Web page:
American venture capital firm Lumia Capital is the kind of investor that start-ups dream about: they focus on the people as well as the business. And while they understand that the US will always be a strong and vibrant market for them, they also see huge opportunities for start-ups in upcoming markets – like the United Arab Emirates, with its established regulatory frameworks and huge market potential.
Partnering with thriving tech ecosystems and financial centres is one of the top ways Lumia keeps its finger on the pulse in the tech world while also keeping an eagle eye on lucrative potential investments in the pipeline.
One such financial centre is Abu Dhabi Global Market (ADGM) and its twinned tech ecosystem, Hub71 – two organisations attracting the attention of global tech start-ups and VCs worldwide. Lumia Capital’s Christopher Rogers spoke to Verdict about what he looks for when investing in a start-up and why Abu Dhabi is a great place for investors and start-ups alike.
How should start-ups make themselves investment-ready?
We have investment opportunities around the world; we are not just MENA investors. But we’re also very choosy about where we invest. That means in the universe of deals we see, the options for us are relatively small, so few deals are applicable to us.
But the keys for us are a relative maturity from a revenue perspective and being part of a financial centre. That could be a Delaware corporation or a UK entity – it just needs to be something that is globally recognised. So it’s great that ADGM runs a world-class regulatory regime for start-ups – it’s a huge selling point. ADGM has done a great job putting in place a common-sense approach and then getting the word out. Now, obviously, the word will have to get out more and more to be acceptable.
As for being investment-ready, when you are a Series B- or Series C-type company, you should be actively making your decisions on the data you derive from the business. So at that point, you have revenue, you have customers. You have some sense of the product you’re selling and where it can develop, the geographic areas that get traction and what segments of the population are getting traction.
What approach do you have with start-ups and their founders?
Because we invest at the later stage, we don’t base our decisions on a hunch or an intuition. Based on the numbers, we can look at comps and derive valuations. But we wouldn’t be talking to them if we didn’t think it was in an area where growth could arise.
We could pick a zillion sectors, but it has to be an area where we believe there’s growth, and we tend to focus on enterprise SAS areas where there’s been a sustained pattern of new, efficient, innovative ways of doing business.
But the people are also important, and what I look for is a team. There tends to be a stereotype of the “extroverted start-up leader” who is constantly cheering on the team. Being an introvert myself, I look for the person who is taking the inbound, whether that’s from the customer or the employees, or the product – the person who’s got the open mind and the open ear to hear what’s really going on in the market and to be the listener rather than purely the talker.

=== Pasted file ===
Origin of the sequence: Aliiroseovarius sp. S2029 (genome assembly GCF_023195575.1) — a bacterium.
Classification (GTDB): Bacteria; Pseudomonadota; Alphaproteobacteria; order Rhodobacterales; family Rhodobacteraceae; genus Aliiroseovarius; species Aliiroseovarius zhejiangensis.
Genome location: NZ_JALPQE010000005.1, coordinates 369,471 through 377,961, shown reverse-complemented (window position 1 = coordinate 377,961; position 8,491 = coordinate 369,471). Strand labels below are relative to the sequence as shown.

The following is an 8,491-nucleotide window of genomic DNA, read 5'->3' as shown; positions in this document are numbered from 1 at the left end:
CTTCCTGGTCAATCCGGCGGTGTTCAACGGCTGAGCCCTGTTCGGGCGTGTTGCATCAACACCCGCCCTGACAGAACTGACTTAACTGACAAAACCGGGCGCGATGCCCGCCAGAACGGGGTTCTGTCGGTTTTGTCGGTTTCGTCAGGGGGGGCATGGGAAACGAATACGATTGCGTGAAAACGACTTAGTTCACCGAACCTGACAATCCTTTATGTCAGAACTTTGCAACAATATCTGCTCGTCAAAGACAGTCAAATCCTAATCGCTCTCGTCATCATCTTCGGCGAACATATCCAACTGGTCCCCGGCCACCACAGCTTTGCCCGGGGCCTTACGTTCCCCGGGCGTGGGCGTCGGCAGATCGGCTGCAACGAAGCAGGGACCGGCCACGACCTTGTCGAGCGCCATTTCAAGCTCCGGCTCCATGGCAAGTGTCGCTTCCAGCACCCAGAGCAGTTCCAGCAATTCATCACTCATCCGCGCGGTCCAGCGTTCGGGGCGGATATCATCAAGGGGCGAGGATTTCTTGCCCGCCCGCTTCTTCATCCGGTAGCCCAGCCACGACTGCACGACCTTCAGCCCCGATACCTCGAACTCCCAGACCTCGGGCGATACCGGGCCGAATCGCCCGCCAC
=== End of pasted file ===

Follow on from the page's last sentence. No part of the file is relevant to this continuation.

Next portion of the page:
Do you, as a partner, like to meet start-ups in person?
Yes, it’s actually important to meet them as an investor at our stage. I do it because I want to add value to the companies where I invest. And typically, my path to doing that is through the management team. It’s not hard to meet people, and I always make time for that. They want to meet us because we have written some cheques and so they know there’s value in that. And it isn’t that we are any better or worse than their local funders; it’s just that what we bring is a bit different. And so “deal flow” is relatively easy.
There are times when I meet exceptionally smart people but we end up speaking past each other simply because there is no connection. As a venture capitalist, it’s important to bring efficiency to decision making. If every sentence is a puzzle, it’s not efficient. So there are times, if I can’t communicate efficiently almost from the outset, then that deal isn’t going to get done.
What are the benefits of being in the Hub71 ecosystem?
I am very lucky to have developed good relationships with the companies we invest in. I think the Hub71 concept is one where you have a strong and centralised focus on working together, whether that’s the Hub71 involvement or them helping start-ups network with other Abu Dhabi entities. So it has succeeded. They’ve put in place a real structure from top to bottom where everybody is on board and it has moved quickly. So there is a proper ecosystem, and you can meet other investors.
And then you have the regulators nearby. It really is an amazing accomplishment. It’s hard to enumerate the things I get out of each visit, but it always ticks more than one box.
Has Covid-19 changed the way that you invest?
It absolutely changed the way we invested. We really put things on freeze in terms of new deals, with the belief that we are not distressed investors [looking for] companies in trouble that need funding at the last minute.
We still don’t really have a sense of the economic toll. But we’re seeing more information that we do understand, and we’re still talking to companies.
Learn more about the Hub71 Incentive Programme in our free white paper Roadmap to Abu Dhabi: How to unlock new opportunities for your Tech Startup, which includes information on page 19 for how to be one of the few start-ups chosen to join the programme and best tips for success. Download white paper.